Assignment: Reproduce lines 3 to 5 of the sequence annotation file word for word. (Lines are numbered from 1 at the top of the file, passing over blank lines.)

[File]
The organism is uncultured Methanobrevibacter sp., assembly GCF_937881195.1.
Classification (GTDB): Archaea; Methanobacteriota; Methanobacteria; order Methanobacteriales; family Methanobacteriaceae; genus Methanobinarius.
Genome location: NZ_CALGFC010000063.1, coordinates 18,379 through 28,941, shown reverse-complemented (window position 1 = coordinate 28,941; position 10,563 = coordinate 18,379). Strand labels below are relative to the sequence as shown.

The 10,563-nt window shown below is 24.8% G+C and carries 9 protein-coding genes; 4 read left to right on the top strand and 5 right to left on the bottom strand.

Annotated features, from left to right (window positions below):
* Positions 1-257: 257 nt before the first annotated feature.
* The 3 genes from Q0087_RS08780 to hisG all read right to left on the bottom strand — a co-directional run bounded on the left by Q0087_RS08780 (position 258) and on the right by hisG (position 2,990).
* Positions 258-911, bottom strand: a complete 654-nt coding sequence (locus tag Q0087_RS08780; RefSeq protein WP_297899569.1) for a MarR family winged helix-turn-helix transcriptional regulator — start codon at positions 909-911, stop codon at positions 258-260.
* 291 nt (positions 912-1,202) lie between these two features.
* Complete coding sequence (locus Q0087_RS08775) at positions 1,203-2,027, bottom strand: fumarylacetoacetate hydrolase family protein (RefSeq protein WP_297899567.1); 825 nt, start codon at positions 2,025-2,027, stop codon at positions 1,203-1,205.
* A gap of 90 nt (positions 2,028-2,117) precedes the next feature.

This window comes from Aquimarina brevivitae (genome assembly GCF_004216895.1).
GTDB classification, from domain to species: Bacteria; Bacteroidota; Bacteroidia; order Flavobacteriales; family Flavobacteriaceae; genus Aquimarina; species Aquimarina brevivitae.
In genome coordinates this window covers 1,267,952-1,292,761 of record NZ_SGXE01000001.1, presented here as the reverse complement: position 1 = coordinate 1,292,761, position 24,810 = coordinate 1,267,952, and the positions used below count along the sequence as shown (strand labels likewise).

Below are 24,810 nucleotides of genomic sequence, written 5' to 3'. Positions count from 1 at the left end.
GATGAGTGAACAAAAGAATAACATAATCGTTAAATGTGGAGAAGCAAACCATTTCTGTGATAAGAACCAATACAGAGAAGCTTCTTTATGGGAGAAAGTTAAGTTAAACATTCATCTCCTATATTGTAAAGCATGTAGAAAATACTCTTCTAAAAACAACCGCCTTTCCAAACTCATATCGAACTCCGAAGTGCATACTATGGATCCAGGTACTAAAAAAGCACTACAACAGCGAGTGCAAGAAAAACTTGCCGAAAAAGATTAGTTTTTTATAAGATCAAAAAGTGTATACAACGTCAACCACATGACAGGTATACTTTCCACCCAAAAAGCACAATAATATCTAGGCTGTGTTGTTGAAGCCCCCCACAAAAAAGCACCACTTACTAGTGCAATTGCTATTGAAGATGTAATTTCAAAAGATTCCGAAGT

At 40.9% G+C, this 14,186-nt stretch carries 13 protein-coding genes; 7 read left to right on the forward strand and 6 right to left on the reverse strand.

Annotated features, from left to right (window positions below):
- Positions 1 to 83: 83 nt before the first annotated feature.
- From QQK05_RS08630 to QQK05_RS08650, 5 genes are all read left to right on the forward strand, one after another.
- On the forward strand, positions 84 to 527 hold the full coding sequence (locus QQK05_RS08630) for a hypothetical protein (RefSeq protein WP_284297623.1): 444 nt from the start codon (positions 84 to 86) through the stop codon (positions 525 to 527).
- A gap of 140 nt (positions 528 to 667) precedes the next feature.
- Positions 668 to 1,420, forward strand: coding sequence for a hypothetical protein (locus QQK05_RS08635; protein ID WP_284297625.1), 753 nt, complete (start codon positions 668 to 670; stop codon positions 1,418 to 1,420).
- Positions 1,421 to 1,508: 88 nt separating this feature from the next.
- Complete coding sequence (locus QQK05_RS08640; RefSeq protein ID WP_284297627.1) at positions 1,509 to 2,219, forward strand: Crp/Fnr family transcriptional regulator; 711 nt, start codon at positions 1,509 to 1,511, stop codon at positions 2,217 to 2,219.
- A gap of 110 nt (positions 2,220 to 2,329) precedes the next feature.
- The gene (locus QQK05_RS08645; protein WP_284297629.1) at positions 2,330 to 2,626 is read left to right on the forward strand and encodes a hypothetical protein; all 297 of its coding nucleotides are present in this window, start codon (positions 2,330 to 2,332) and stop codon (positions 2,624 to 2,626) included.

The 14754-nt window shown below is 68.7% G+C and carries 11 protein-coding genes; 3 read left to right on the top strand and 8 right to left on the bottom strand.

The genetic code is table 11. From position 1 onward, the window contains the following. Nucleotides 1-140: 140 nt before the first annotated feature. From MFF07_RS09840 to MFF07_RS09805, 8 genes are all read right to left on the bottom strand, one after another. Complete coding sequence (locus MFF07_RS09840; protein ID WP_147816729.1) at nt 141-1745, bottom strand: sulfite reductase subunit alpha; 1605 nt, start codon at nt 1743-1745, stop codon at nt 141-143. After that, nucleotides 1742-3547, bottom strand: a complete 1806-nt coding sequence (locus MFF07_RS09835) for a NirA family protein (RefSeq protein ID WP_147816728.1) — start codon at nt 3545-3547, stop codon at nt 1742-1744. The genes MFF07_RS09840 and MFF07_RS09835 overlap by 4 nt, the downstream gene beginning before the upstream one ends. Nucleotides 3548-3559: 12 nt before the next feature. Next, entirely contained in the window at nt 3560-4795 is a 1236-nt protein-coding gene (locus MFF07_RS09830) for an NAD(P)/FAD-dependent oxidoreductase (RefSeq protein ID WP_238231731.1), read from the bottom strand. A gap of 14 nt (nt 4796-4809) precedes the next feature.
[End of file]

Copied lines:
Genome location: NZ_CALGFC010000063.1, coordinates 18,379 through 28,941, shown reverse-complemented (window position 1 = coordinate 28,941; position 10,563 = coordinate 18,379). Strand labels below are relative to the sequence as shown.

The 10,563-nt window shown below is 24.8% G+C and carries 9 protein-coding genes; 4 read left to right on the top strand and 5 right to left on the bottom strand.

Annotated features, from left to right (window positions below):